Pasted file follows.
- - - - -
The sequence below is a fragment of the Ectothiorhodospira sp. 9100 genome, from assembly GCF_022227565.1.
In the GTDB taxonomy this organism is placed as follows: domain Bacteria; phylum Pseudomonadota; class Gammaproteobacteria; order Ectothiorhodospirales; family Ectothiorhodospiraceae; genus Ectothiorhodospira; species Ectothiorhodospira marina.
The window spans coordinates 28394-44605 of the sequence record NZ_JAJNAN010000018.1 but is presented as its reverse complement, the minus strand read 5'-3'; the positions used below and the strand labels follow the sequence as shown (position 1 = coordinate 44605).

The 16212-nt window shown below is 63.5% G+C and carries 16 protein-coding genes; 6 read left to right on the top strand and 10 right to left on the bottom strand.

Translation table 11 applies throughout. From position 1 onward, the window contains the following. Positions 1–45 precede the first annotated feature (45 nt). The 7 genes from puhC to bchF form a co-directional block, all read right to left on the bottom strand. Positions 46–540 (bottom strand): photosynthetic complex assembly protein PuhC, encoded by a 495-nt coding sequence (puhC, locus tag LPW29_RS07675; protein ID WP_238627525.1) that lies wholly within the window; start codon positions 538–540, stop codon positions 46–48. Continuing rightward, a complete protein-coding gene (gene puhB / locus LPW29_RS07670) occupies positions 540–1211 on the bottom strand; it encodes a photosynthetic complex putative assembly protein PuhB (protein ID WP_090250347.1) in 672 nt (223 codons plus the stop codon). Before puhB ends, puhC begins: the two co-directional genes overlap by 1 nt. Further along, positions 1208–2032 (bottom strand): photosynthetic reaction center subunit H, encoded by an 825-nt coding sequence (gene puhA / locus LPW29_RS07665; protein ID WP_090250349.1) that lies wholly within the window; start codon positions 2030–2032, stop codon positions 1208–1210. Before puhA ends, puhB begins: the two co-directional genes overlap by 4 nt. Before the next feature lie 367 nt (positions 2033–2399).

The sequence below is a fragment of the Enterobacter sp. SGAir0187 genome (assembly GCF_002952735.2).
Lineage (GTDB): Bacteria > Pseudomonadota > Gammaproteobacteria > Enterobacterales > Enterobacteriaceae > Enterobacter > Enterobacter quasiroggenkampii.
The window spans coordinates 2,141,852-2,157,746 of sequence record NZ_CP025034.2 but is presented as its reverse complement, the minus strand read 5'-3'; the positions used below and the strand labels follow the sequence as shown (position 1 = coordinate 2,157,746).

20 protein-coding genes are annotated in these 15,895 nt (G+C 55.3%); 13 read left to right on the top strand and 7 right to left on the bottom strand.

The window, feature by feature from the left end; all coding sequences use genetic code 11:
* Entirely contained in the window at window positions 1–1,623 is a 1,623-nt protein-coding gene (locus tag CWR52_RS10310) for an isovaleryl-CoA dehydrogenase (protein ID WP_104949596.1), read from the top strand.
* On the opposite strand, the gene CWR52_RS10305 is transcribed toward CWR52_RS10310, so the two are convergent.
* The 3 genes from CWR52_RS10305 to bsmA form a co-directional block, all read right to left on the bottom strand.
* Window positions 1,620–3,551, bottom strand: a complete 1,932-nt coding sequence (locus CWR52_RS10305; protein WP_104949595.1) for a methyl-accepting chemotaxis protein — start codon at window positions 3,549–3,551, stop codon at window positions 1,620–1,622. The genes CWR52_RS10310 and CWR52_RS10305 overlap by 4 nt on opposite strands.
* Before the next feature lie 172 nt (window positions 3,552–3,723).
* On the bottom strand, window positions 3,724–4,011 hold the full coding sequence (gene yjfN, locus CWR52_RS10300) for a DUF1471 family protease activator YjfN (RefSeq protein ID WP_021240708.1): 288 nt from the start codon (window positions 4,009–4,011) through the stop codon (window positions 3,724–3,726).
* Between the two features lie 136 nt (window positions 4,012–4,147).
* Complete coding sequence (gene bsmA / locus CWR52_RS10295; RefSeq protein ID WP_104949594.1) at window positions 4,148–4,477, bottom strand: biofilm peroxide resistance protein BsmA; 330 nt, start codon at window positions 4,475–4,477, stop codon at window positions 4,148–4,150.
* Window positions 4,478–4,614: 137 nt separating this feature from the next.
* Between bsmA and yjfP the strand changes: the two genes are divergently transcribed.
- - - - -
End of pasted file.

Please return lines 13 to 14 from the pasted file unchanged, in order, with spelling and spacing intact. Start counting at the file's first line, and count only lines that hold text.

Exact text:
* The 3 genes from CWR52_RS10305 to bsmA form a co-directional block, all read right to left on the bottom strand.
* Window positions 1,620–3,551, bottom strand: a complete 1,932-nt coding sequence (locus CWR52_RS10305; protein WP_104949595.1) for a methyl-accepting chemotaxis protein — start codon at window positions 3,549–3,551, stop codon at window positions 1,620–1,622. The genes CWR52_RS10310 and CWR52_RS10305 overlap by 4 nt on opposite strands.